E.g. for the ‘yyyy-mm-dd HH:MM:SS’ format I get these timings (Matlab 2009a, 1.5GHz Pentium-M, 1000 iterations as in your example):

    DATENUM: 0.93 sec, DTSTR2DTNUMMX: 0.21 sec, DateStr2Num: 0.0087 sec

    And for a {1 x 1000} cell string:

    DATENUM: 2.52 sec, DTSTR2DTNUMMX: 1.77 sec, DateStr2Num: 0.027 sec

    The speed is based on two methods: 1. the format has to be specified by a very limited set of 6 most common formats. 2. The value is not checked for validity: While DATENUM and DTSTR2DTNUMMX recognize ‘2011-04-180’ more or less correctly as 179th day after 2011-04-01, DateStr2Num fails and does even not catch ‘2011-04-AB’ as an error. To calculate the fractional part for ’25:61:62′, the overflow can be ignored fortunately.

    Therefore, if you know that the date string is valid, a very simple C-code can be 100 times faster than DATENUM and 25 times faster than DSTR2DNUMMX.

    The C-Mex DATENUMMX.c was part of Matlab 6.5. What a pitty that modern Matlab versions include less of such cookies.

    Kind regards, Jan

    • @Jan – thanks for the tip. I remember being impressed with your datestr2num utility back when, but I simply forgot it lately. So your comment is right on.

      In general the basic lesson here, as elsewhere in Matlab, is that wherever we can remove unnecessary input formats, options and validity checks, this could greatly increase the performance.

  2. Pingback: Datenum performance | Undocumented Matlab | 零度季节

  3. Jan Simon says:


    The built-in DATENUMMX converts [1 x 6] date vectors 4 times faster than DATENUM. It is at least included in Matlab 5.3 to 2009a – I cannot check this in newer versions. As said already, the source code datenummx.c was shipped with Matlab 6.5.

  4. Teegee says:

    I have another Tip for such processing. For given vectors, it could save a huge amount of time:

    You want to compute the vector A and become the results in the variable Result:

    Result=datestr(A); % To avoid

    Use the unique function before:

    [b, m, n] = unique(A); % Reduce your vector A
    b=datestr(b); % Apply your function to b which is much smaller
    Result=b(n,:); % Assign it to a vector the same size as A

    For a vector A with a lot of same values it saved my life :-)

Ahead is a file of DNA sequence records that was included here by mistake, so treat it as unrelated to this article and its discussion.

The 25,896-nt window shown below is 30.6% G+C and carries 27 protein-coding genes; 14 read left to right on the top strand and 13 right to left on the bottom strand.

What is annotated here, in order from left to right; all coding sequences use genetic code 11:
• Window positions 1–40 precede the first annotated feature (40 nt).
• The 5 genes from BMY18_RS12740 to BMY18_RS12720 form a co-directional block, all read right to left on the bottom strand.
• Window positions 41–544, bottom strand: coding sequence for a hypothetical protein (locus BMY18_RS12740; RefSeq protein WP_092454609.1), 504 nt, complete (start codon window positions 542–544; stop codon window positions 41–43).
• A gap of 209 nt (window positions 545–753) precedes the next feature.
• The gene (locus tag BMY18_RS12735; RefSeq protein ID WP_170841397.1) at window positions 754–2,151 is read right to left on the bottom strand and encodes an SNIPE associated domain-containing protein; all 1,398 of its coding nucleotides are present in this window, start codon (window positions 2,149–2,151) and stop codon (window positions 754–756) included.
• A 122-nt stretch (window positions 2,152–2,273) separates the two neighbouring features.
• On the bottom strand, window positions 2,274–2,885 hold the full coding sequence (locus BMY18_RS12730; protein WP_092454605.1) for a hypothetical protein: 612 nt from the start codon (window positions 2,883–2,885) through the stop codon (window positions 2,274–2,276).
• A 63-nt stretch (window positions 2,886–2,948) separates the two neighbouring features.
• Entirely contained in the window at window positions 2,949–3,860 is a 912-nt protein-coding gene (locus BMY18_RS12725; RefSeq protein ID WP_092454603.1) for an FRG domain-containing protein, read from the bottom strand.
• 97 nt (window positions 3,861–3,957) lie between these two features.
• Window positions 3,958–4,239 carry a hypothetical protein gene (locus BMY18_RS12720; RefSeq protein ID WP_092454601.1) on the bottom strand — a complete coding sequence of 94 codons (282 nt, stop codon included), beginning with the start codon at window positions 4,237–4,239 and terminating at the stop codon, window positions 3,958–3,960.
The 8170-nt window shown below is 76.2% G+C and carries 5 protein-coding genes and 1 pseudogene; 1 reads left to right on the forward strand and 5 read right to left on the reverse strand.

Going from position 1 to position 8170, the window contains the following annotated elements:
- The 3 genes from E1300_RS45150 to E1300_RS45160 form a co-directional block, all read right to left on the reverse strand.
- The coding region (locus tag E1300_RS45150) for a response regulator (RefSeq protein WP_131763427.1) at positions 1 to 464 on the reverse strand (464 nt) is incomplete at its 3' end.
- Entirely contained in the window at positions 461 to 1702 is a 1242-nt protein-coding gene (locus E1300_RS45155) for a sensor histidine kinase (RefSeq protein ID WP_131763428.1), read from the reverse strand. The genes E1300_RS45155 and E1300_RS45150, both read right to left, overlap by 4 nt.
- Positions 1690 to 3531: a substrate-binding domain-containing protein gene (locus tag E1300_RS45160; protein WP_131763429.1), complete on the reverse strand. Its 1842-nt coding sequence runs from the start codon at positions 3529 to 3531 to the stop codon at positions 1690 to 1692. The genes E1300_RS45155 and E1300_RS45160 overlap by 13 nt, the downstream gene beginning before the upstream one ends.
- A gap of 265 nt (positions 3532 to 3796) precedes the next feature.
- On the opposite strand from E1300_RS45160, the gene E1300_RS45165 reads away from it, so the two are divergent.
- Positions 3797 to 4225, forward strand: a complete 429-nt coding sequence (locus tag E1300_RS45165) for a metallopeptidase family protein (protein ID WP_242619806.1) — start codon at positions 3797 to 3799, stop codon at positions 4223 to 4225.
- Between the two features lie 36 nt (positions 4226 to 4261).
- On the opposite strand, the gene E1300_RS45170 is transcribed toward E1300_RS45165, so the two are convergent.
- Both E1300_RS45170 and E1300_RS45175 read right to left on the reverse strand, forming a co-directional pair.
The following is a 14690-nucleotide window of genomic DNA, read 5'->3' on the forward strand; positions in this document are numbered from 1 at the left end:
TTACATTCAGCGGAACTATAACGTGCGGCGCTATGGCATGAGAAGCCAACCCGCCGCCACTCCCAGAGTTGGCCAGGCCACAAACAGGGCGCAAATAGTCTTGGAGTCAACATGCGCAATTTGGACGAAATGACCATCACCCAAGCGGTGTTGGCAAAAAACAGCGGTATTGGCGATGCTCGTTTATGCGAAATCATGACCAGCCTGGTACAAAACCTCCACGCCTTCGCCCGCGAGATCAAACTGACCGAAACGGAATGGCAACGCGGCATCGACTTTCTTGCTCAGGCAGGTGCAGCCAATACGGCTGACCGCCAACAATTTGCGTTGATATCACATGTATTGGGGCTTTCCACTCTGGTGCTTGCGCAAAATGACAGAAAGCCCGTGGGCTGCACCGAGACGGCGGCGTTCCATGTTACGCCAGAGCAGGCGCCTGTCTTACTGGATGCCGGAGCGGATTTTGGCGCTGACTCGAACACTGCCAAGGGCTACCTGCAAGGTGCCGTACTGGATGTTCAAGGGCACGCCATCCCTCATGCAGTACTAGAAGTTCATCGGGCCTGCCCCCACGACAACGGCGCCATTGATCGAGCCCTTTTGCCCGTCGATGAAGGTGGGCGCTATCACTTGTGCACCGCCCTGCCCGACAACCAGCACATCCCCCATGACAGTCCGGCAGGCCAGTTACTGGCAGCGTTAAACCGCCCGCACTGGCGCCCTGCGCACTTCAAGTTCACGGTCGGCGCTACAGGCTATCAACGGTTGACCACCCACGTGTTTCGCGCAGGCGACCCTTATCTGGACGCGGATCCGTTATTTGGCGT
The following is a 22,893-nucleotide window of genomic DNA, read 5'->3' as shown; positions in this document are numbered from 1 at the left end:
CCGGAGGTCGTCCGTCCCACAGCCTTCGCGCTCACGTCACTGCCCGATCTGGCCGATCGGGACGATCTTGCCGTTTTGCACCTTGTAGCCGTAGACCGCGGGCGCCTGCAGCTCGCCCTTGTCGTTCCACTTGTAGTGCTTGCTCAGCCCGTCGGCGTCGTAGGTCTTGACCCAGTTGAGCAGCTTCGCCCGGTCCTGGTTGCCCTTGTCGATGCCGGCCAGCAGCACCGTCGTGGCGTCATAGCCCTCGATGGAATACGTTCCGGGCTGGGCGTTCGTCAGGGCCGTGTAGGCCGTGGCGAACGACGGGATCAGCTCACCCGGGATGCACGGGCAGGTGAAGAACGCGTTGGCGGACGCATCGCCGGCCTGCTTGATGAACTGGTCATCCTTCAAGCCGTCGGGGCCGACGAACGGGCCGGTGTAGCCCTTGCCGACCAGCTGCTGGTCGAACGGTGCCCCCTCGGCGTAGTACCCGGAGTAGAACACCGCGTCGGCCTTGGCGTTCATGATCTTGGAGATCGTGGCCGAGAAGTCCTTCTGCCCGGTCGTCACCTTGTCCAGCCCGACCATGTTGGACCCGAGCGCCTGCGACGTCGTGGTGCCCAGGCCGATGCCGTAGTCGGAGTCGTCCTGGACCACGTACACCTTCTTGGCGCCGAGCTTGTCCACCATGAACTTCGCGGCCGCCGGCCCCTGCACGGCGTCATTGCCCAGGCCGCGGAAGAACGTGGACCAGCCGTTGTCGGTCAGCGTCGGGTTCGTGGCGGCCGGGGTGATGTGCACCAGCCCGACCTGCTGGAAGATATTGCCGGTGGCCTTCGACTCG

5. Pingback: datestr performance | Undocumented Matlab

  6. Pingback: sprintfc – undocumented helper function | Undocumented Matlab

  7. JakubT says:

    Mathworks seem to have done some black magic – when I used older Matlab (2011), datenum conversion of a time vector (2.1*10^6 entries) with a given format took 600+ seconds. With DTSTR2DTNUMMX, it took 220 s. In Matlab 2013, it takes 28s only and seems to give a correct answer too!

  8. Phillip says:


    Any idea where dtstr2dtnummx has disappeared to in the newer versions. Can’t find it in 2015a, for example. I know it’s there because I can call it but for the life of me I can’t find it.


  9. David Long says:

    Yair, Thanks so much on this. I have a particular problem that using dtstr2dtnummx doesn’t solve, and I was wondering if you knew of a simple fix. You are correct that dtstr2dtnummx is much faster but if you need milliseconds, this doesn’t seem to catch that. For instance, using your code above but adding milliseconds to the time string gives two different results.

    for i=1:1000 
        dateNum=dtstr2dtnummx({'2010-12-12 12:21:12.123'},'yyyy-MM-dd HH:mm:ss.FFF');
    dateNum =
    Elapsed time is 0.099181 seconds.
    % Slower - using datenum
    for i=1:1000 
        dateNum=datenum({'2010-12-12 12:21:12.123'},'yyyy-mm-dd HH:MM:SS.FFF');
    dateNum =
    Elapsed time is 0.172265 seconds.

    The difference is the added millisecond value. Even adding the “.FFF” to the format string doesn’t seem to catch the milliseconds in the faster case. This must happen outside of the dtstr2dtnummx function.

    • @David – there is indeed an answer to this but I make it a personal point not to answer any pro-bono questions from JHU-APL following a few cases in previous years where I felt that my goodwill was taken advantage of by your peers. If you want a professional answer to your question then email me for a paid consulting request.

    • David says:

      Yair, sorry for the late response and sorry for your previous experience dealing with APL. Not sure what happened but APL usually has very nice people. On my question and the paid consultation issue…I would if I could but I’m just a engineer and that is way above my pay grade. Anyway, thanks so much.